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Basically, there was a security issue in the drivers for my graphics card. It was a 64-bit card and I installed 32-bit Windows.

Apparently, before SP1 was available, which fixed that issue, 6 trojan horses got in. They stopped SP1 from installing. After going through the ringer several times, I finally talked to a person who knew the problem. It was something about how the drivers tried to transfer between the 32-bit OS and the 64-bit card that left me open.

Ever since, my computer has been slow and has had weird issues. Like tinypic wouldn't ever load. Also, certain programs wouldn't install.

So I eventually talk to the dude that knew the problem and he takes the reigns and does some diagnostics. He tells me that to fix it I have to format the hard drive and do a fresh install. I'm okay with that because I was planning on it anyway, to upgrade to the 64-bit version.

The problem is, how do I do that? I have the disk to install the new copy, but when I go to install it, it tells me I can't and to check the log file. However, I don't know where that log file is, and it wiped my install of Windows out. How do I find the file and as a different route to get to the goal, how do I zero out the drive from Ubuntu 12.04? (I installed the 64-bit version just the other day)

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closed as off topic by Uri Herrera, Scott Severance, Eliah Kagan, James Henstridge, Anwar Shah Sep 27 '12 at 8:49

Questions on Ask Ubuntu are expected to relate to Ubuntu within the scope defined by the community. Consider editing the question or leaving comments for improvement if you believe the question can be reworded to fit within the scope. Read more about reopening questions here.If this question can be reworded to fit the rules in the help center, please edit the question.

Boot from Ubuntu live cd and install a software called bleachbit where you can wipe uneeded inforamtion from your hard drive.more over you can use Gparted after that to delete all partitoins and repartition again.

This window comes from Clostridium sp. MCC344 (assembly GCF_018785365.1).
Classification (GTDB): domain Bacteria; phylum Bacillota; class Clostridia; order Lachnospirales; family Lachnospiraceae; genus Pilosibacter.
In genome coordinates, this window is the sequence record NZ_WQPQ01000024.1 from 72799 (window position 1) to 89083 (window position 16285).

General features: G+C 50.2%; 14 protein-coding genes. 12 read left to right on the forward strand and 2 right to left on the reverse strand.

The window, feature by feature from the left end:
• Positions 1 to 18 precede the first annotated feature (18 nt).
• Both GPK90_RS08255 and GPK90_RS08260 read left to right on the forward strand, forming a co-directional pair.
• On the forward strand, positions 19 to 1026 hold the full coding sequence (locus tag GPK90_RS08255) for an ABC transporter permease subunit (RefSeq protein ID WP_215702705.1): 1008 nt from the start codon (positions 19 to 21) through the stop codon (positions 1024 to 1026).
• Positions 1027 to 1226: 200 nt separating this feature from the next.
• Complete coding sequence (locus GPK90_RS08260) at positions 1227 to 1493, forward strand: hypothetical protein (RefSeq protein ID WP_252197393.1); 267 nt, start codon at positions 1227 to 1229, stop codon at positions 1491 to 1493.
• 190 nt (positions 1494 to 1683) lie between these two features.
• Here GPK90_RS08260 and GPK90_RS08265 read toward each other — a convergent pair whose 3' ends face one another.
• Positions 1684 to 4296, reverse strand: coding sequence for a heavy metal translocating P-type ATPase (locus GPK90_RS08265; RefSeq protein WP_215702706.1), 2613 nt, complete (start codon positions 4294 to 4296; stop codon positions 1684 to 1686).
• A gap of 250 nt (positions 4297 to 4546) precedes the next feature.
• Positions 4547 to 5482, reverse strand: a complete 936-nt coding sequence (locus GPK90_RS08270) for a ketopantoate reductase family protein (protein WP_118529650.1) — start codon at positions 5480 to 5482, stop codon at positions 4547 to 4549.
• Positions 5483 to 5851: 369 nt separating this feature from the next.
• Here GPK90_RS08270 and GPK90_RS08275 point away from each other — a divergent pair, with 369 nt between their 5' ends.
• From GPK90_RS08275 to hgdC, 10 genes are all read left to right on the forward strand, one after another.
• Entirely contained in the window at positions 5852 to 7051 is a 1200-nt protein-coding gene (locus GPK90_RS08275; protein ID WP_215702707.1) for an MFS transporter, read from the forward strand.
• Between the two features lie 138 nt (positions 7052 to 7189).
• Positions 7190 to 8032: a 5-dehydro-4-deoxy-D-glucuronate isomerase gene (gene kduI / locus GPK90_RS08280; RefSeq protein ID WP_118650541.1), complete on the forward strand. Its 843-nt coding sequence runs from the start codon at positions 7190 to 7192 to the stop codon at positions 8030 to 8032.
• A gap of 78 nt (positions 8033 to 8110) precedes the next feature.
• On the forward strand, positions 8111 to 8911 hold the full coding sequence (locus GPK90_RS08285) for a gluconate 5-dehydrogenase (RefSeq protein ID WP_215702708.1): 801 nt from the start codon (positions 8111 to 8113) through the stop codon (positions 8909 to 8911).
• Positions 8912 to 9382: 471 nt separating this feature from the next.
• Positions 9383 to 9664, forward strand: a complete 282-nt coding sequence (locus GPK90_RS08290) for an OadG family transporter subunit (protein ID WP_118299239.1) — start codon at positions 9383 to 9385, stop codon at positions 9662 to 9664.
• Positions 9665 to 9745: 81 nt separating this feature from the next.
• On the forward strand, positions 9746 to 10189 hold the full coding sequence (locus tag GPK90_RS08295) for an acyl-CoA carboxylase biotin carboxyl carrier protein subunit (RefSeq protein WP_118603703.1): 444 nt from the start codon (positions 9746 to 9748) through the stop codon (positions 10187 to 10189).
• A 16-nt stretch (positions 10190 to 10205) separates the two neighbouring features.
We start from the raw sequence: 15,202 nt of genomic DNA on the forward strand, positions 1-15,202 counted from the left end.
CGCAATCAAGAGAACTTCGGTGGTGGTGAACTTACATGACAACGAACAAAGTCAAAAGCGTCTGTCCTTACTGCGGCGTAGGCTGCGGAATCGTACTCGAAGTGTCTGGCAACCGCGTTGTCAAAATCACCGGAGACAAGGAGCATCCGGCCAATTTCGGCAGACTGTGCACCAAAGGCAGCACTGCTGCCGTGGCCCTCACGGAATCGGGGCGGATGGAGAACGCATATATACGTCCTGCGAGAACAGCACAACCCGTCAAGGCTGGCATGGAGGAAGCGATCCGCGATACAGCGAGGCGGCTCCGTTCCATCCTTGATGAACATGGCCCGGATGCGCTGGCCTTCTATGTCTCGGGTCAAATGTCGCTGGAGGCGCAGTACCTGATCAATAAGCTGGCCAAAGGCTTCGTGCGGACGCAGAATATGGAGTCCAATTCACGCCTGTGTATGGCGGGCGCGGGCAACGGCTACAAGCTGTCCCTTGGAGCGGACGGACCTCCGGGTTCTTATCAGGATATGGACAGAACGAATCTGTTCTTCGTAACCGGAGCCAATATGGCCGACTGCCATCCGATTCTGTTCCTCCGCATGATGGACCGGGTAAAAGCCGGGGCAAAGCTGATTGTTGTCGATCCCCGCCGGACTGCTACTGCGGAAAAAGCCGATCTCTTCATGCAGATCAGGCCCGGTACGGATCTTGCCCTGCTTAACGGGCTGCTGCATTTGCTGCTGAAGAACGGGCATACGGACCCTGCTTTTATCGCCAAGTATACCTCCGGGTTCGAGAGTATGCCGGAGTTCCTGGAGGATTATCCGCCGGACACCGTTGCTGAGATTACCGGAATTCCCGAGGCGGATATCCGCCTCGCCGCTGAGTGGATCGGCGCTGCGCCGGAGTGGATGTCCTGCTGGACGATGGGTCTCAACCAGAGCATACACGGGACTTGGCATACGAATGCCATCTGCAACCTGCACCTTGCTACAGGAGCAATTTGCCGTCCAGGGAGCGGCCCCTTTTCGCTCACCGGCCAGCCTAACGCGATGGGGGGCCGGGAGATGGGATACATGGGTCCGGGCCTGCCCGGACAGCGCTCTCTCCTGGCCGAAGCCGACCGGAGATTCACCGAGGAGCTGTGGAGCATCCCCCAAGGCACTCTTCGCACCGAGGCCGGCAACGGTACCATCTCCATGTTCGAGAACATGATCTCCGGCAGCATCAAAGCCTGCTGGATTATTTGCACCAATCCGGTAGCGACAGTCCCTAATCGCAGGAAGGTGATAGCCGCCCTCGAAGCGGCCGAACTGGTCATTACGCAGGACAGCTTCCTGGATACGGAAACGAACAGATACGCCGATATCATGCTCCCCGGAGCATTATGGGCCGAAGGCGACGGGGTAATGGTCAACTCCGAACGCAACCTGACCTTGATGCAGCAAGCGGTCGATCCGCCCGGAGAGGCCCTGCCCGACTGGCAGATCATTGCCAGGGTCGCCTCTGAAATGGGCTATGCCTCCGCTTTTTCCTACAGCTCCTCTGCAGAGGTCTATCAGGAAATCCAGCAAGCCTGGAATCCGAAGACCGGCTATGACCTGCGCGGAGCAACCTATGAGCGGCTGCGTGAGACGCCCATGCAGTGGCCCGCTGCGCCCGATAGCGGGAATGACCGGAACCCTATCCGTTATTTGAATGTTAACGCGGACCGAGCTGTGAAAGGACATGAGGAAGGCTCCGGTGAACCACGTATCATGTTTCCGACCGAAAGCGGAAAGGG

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To answer your second question, fire up the live CD and run GParted. From there, delete all of your partitions. WARNING: This will nuke all the data on your drive.

Upon rebooting, you should be able to run the Windows installer from scratch.

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Creating a new partition table is another alternative, with essentially the same effects. – Eliah Kagan Sep 27 '12 at 4:07
Thanks for the idea, Scott. Unfortunately it didn't work. It still shows an error that says that it cannot either find or create a system partition for the install. Is there a way to zero the drive? It might work slightly better. – Dana LaBerge Sep 27 '12 at 4:57
In that case, the problem isn't with Ubuntu, but presumably is Windows-related, which would make this question off-topic for Ask Ubuntu. You might try asking over on SuperUser instead. – Scott Severance Sep 27 '12 at 5:04
The only reason I asked here is because right now Ubuntu is the only operating system I have installed and am trying whatever tools it offers first. Is there a way to zero out the drive in Ubuntu? I think if I can do that it might help. – Dana LaBerge Sep 28 '12 at 19:11
If following the advice given I'm the two answers here doesn't solve your problem, then the problem isn't really one for Ubuntu. One more suggestion: to zero your drive, boot from the live CD and, assuming your hard drive is /dev/sda, do dd if=/dev/zero of=/dev/sda. – Scott Severance Sep 29 '12 at 0:53

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